February 21, 2010

Keep this in mind

#1. The Dutch are the tallest people in the world. If you ever had any doubts about this, if you go to a standing-room-only concert, it will clear those doubts away immediately. I had a really great time seeing Babylon Circus this past Friday night at the Melkweg, but I felt like a midget. I never thought of myself as short (I'm about 168cm, or 5'6), but here in Holland, I'm certainly below average. :)

#2. If you find yourself looking for an apartment, read this short article first. Here's a section:

"... Housing rental agencies love expats so much: they are ignorant to the local laws and some of them think that those laws only apply to locals or to apartments that belong to the city council.

As a tenant in the Netherlands, you are protected by the law in several ways. First of all, once you agree to rent an apartment (either verbally or through a written contract), this agreement can only be terminated by the tenant; not by the landlord, except in extreme circumstances (e.g. failure to pay the rent, in which case, the landlord must start a court case against the tenant). A contract that states ‘temporary’ or ‘one-year lease’ does not automatically end after the expiry date. A temporary contract is only allowed in very rare and specific situations. So if you think you have a temporary contract, you most likely don't!

The second protection a tenant has is that the landlord cannot simply charge what he likes for an apartment. Every apartment has a maximum rent, which is calculated using a points system. Every square metre and all the facilities in the apartment score points, and the total number of points equates to a certain maximum rent. Anyone can ask a Huurteam (via wswonon.nl) to visit their apartment and perform the calculation at no cost."

It's no secret that finding an affordable apartment is incredibly difficult here in Amsterdam, and for expats, even when we know the laws and the rules, we may just end up using housing agencies or paying too much because it seems like there are no other options. I may end up doing the same thing myself this time around. But it's really helpful to have all the knowledge you can ahead of time, and don't forget that we, as tenants, are the people that the law will ultimately protect more than the landlord.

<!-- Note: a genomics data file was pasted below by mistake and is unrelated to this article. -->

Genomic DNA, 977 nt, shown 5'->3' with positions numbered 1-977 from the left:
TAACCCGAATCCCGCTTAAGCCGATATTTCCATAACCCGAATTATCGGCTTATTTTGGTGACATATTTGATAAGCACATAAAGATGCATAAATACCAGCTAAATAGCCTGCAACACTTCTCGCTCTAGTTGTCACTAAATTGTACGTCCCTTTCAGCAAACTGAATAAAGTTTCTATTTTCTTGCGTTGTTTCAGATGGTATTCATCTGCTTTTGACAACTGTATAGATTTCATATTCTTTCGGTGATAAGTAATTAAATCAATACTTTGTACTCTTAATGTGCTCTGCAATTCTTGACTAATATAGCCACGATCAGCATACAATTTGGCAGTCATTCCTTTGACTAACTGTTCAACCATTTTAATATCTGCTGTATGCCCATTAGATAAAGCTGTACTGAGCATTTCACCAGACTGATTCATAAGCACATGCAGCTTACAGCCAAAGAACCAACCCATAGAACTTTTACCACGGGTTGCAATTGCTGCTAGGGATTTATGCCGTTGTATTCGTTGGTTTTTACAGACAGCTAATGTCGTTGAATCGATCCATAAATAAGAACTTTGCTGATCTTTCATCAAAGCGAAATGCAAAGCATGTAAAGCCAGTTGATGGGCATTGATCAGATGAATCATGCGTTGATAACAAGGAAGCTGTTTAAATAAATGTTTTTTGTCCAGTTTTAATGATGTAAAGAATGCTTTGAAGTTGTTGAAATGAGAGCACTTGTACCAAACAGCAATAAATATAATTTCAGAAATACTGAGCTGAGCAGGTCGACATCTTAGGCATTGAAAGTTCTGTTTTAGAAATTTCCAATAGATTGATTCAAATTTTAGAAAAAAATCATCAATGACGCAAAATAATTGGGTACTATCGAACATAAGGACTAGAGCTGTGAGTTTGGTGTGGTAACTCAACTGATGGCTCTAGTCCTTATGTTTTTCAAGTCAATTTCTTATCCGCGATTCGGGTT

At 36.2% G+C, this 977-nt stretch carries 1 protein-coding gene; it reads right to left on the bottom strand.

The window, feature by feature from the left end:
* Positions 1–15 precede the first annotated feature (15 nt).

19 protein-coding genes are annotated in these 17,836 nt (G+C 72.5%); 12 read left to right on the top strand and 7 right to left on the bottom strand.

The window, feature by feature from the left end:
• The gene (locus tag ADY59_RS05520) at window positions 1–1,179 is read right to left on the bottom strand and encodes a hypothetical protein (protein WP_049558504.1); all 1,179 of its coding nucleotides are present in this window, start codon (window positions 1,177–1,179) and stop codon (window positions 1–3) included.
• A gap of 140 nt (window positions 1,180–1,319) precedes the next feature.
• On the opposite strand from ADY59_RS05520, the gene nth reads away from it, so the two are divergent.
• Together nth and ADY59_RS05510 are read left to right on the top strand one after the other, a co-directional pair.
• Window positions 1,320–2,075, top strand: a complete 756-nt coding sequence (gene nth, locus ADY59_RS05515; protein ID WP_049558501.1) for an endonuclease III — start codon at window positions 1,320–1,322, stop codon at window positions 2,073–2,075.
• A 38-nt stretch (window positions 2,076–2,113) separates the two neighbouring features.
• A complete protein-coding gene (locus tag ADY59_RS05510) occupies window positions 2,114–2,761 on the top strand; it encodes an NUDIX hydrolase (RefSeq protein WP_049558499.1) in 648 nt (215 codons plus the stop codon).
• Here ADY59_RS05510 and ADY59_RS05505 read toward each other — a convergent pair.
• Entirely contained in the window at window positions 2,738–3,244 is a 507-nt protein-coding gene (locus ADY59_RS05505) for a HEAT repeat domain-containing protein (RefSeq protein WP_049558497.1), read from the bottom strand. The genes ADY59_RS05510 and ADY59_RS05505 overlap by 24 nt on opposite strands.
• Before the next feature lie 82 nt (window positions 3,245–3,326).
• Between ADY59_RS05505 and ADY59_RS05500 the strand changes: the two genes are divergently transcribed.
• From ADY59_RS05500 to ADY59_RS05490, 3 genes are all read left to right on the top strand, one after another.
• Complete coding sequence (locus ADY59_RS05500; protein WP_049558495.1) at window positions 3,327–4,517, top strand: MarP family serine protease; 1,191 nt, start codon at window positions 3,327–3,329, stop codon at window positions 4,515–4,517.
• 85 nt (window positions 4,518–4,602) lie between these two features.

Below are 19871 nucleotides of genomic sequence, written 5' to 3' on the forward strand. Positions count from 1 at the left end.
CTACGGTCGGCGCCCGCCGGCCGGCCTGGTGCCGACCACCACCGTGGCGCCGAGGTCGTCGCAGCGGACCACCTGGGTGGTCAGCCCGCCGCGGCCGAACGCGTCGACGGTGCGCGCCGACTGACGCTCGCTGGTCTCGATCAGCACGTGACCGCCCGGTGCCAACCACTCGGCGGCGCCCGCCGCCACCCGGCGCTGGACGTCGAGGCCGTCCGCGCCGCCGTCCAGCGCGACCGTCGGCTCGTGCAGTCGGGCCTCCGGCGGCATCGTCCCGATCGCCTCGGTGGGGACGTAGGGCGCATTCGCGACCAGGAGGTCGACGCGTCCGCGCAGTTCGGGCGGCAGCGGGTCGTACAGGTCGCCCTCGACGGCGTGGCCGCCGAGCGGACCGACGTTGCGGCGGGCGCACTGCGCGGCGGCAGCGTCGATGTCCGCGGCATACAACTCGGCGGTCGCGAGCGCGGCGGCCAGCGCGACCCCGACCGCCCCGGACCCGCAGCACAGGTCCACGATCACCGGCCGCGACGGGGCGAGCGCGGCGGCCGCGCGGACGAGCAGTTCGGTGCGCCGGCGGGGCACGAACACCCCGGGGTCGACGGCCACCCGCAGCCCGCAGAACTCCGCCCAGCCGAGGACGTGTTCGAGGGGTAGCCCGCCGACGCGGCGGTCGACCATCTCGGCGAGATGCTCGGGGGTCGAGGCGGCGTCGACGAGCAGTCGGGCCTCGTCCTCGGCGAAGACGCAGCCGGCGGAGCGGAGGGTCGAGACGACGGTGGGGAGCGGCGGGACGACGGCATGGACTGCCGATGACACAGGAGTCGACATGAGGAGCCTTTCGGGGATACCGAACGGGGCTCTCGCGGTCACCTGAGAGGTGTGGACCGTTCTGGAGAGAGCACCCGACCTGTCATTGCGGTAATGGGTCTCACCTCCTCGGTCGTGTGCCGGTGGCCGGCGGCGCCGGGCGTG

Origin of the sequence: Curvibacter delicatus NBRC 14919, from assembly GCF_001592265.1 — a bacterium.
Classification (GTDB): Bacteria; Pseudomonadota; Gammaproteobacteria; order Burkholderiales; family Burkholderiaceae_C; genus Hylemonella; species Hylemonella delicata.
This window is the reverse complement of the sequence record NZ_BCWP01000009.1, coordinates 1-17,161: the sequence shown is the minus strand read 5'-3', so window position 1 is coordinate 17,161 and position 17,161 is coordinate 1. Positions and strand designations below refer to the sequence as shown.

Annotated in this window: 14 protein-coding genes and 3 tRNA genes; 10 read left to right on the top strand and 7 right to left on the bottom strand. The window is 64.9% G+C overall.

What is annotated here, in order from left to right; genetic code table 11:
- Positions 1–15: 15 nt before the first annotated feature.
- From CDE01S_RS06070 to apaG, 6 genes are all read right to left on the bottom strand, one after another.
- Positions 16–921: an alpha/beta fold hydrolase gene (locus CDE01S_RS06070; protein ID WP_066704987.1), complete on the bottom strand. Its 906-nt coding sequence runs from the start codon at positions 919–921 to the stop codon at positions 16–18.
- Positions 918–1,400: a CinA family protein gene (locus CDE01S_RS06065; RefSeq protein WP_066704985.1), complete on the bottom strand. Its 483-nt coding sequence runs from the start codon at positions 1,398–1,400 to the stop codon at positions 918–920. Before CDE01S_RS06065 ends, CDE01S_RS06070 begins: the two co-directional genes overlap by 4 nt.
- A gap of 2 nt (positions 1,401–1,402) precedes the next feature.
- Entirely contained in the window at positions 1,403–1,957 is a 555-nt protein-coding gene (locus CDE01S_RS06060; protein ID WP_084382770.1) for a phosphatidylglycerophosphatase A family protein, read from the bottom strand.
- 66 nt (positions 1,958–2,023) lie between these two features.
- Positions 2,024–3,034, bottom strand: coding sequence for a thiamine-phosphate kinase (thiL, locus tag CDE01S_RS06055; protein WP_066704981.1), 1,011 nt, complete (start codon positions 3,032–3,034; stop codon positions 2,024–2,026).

You may even find (as I have), that private landlords will try to charge a month of commission for their apartments, even though there's no agency or broker involved. This is just simply against the law and entirely pointless, it's equivalent to paying someone a bribe to get into the apartment, which is a very New York thing to do. And yes, it's hard for those of us from places like NYC or Paris (expensive cities with insane housing prices) to care about the fact that we're paying someone a bribe, because we're kind of used to doing that type of thing back home. However, unlike NYC, this is something that you can fight even after you're inside the apartment. Landlords here will know perfectly well if they're doing something that goes against the law and they know the risks that come with it - and this is exactly why expats are targeted into taking these apartments, because Dutch people would never fall for this type of thing. This is why you'll see so many ads saying "expats only!" or "expat special!" Ugh.